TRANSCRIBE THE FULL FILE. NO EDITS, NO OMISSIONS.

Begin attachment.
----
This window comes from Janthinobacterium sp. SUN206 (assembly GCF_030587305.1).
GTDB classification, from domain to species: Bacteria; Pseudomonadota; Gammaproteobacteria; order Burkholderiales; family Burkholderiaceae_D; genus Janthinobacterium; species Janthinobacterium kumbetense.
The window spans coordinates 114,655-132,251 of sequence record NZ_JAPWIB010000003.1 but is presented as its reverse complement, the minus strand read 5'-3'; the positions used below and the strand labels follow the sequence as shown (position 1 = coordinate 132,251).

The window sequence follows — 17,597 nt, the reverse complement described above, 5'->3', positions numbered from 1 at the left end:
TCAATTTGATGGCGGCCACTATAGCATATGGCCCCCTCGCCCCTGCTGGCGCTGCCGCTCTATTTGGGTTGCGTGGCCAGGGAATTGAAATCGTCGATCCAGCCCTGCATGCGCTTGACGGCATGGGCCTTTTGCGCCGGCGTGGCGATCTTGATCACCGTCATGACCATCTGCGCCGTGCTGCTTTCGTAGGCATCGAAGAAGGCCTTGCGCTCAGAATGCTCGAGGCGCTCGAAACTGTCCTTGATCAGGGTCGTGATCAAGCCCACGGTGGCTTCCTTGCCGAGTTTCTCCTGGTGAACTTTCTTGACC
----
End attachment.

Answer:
This window comes from Janthinobacterium sp. SUN206 (assembly GCF_030587305.1).
GTDB classification, from domain to species: Bacteria; Pseudomonadota; Gammaproteobacteria; order Burkholderiales; family Burkholderiaceae_D; genus Janthinobacterium; species Janthinobacterium kumbetense.
The window spans coordinates 114,655-132,251 of sequence record NZ_JAPWIB010000003.1 but is presented as its reverse complement, the minus strand read 5'-3'; the positions used below and the strand labels follow the sequence as shown (position 1 = coordinate 132,251).

The window sequence follows — 17,597 nt, the reverse complement described above, 5'->3', positions numbered from 1 at the left end:
TCAATTTGATGGCGGCCACTATAGCATATGGCCCCCTCGCCCCTGCTGGCGCTGCCGCTCTATTTGGGTTGCGTGGCCAGGGAATTGAAATCGTCGATCCAGCCCTGCATGCGCTTGACGGCATGGGCCTTTTGCGCCGGCGTGGCGATCTTGATCACCGTCATGACCATCTGCGCCGTGCTGCTTTCGTAGGCATCGAAGAAGGCCTTGCGCTCAGAATGCTCGAGGCGCTCGAAACTGTCCTTGATCAGGGTCGTGATCAAGCCCACGGTGGCTTCCTTGCCGAGTTTCTCCTGGTGAACTTTCTTGACC